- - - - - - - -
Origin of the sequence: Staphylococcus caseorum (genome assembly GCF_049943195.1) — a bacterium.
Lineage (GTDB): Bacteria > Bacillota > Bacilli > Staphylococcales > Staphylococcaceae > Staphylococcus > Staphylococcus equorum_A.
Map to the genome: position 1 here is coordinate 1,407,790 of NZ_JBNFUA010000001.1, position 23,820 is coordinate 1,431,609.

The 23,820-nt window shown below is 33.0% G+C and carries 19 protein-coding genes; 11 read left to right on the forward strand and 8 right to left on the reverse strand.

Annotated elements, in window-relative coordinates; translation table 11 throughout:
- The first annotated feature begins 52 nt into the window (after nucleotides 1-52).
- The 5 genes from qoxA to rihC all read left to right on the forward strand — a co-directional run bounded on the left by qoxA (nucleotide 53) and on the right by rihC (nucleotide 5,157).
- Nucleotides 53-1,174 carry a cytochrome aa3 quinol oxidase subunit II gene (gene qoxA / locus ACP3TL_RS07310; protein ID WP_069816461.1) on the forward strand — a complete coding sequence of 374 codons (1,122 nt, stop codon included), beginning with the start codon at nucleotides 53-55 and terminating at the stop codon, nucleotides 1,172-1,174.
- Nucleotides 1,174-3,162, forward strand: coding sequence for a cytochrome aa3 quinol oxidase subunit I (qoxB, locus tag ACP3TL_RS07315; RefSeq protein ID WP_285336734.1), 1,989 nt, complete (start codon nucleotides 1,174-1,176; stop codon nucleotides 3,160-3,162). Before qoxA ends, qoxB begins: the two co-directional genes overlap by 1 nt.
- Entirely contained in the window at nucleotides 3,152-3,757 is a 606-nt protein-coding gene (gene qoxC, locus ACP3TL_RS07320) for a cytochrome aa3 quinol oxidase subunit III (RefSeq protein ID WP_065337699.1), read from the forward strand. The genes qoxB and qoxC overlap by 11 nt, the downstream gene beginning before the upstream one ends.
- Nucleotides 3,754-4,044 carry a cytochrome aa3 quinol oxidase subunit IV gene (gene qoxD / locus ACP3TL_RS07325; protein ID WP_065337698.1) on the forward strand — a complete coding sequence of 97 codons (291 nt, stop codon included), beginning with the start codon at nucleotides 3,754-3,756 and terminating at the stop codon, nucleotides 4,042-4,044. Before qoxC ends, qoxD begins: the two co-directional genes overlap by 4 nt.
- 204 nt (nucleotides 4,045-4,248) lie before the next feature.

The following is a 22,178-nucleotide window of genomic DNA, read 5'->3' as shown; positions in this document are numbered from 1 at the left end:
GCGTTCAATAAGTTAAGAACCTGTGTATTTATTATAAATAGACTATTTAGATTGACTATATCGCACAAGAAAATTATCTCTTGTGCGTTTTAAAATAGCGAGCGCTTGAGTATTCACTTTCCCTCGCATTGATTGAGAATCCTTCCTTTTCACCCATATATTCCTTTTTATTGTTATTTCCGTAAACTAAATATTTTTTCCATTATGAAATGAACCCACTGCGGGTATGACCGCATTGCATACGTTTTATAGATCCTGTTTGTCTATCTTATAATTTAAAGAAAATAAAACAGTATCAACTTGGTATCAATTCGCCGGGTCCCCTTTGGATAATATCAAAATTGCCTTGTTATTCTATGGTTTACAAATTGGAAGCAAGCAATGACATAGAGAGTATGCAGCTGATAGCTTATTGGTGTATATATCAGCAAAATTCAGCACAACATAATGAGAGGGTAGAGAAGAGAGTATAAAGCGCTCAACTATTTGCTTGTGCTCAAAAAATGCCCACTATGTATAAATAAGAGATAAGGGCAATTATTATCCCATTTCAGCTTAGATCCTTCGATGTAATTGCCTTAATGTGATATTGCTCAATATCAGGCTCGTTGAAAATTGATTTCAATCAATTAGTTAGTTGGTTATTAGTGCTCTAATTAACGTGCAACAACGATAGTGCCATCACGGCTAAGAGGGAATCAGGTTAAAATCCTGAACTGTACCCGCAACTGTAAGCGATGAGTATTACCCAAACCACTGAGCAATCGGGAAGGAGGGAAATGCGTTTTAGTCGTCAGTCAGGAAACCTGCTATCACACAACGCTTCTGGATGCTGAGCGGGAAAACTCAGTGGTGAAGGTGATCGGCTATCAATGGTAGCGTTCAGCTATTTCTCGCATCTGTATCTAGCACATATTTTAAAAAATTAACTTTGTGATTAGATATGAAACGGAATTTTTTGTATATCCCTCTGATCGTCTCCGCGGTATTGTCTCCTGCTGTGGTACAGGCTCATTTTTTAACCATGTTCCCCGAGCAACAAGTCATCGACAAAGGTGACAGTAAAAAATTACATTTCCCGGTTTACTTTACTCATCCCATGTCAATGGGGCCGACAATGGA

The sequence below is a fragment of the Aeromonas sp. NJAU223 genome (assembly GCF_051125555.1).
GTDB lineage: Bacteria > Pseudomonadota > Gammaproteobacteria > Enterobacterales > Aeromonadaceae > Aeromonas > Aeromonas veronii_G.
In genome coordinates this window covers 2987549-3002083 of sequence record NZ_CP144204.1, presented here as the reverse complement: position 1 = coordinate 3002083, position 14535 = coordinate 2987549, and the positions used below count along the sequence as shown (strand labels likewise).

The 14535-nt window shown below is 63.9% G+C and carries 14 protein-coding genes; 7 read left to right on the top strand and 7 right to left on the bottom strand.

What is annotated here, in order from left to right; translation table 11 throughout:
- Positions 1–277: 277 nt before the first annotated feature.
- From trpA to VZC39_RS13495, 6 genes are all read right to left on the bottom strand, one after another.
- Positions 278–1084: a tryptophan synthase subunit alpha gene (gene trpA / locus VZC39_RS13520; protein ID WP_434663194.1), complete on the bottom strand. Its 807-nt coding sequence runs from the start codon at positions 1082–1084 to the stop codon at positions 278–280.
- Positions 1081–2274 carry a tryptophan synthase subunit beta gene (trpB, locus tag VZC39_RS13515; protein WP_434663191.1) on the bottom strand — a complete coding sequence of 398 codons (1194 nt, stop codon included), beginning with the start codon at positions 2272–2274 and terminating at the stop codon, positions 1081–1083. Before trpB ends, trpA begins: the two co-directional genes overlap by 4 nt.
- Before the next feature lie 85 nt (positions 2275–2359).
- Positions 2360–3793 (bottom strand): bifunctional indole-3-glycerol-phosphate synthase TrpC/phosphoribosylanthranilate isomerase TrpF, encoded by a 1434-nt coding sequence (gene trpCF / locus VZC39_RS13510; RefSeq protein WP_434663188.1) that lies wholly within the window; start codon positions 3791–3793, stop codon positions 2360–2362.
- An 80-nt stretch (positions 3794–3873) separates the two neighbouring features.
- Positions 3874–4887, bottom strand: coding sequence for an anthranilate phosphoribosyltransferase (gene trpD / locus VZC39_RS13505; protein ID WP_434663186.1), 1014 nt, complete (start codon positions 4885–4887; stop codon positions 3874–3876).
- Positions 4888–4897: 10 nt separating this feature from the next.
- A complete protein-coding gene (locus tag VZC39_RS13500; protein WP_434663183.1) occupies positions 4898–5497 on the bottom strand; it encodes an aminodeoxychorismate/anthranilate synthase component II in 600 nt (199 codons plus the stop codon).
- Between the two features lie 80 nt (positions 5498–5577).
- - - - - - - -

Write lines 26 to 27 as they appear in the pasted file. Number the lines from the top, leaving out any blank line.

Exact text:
- An 80-nt stretch (positions 3794–3873) separates the two neighbouring features.
- Positions 3874–4887, bottom strand: coding sequence for an anthranilate phosphoribosyltransferase (gene trpD / locus VZC39_RS13505; protein ID WP_434663186.1), 1014 nt, complete (start codon positions 4885–4887; stop codon positions 3874–3876).